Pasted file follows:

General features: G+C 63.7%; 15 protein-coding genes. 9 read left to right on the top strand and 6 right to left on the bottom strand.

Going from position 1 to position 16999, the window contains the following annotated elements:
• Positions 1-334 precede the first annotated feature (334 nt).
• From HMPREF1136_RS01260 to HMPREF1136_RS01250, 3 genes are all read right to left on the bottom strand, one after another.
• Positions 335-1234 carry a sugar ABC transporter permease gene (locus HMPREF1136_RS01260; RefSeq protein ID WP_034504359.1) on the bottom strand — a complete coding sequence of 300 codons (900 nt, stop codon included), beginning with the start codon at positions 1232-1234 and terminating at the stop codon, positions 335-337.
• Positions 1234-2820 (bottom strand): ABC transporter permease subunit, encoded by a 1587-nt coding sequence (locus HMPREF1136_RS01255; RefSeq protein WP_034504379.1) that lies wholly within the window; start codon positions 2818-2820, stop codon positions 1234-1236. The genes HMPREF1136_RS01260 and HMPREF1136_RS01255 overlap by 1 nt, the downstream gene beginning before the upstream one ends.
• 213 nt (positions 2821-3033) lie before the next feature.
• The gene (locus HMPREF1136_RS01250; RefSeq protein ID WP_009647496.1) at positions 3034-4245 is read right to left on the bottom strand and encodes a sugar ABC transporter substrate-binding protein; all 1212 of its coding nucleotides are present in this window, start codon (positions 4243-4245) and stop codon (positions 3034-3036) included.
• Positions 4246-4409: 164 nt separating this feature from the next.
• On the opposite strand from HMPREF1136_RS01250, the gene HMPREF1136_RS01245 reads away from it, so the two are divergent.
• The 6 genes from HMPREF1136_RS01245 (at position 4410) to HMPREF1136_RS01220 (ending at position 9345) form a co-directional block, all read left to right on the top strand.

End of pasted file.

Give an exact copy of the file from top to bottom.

General features: G+C 63.7%; 15 protein-coding genes. 9 read left to right on the top strand and 6 right to left on the bottom strand.

Going from position 1 to position 16999, the window contains the following annotated elements:
• Positions 1-334 precede the first annotated feature (334 nt).
• From HMPREF1136_RS01260 to HMPREF1136_RS01250, 3 genes are all read right to left on the bottom strand, one after another.
• Positions 335-1234 carry a sugar ABC transporter permease gene (locus HMPREF1136_RS01260; RefSeq protein ID WP_034504359.1) on the bottom strand — a complete coding sequence of 300 codons (900 nt, stop codon included), beginning with the start codon at positions 1232-1234 and terminating at the stop codon, positions 335-337.
• Positions 1234-2820 (bottom strand): ABC transporter permease subunit, encoded by a 1587-nt coding sequence (locus HMPREF1136_RS01255; RefSeq protein WP_034504379.1) that lies wholly within the window; start codon positions 2818-2820, stop codon positions 1234-1236. The genes HMPREF1136_RS01260 and HMPREF1136_RS01255 overlap by 1 nt, the downstream gene beginning before the upstream one ends.
• 213 nt (positions 2821-3033) lie before the next feature.
• The gene (locus HMPREF1136_RS01250; RefSeq protein ID WP_009647496.1) at positions 3034-4245 is read right to left on the bottom strand and encodes a sugar ABC transporter substrate-binding protein; all 1212 of its coding nucleotides are present in this window, start codon (positions 4243-4245) and stop codon (positions 3034-3036) included.
• Positions 4246-4409: 164 nt separating this feature from the next.
• On the opposite strand from HMPREF1136_RS01250, the gene HMPREF1136_RS01245 reads away from it, so the two are divergent.
• The 6 genes from HMPREF1136_RS01245 (at position 4410) to HMPREF1136_RS01220 (ending at position 9345) form a co-directional block, all read left to right on the top strand.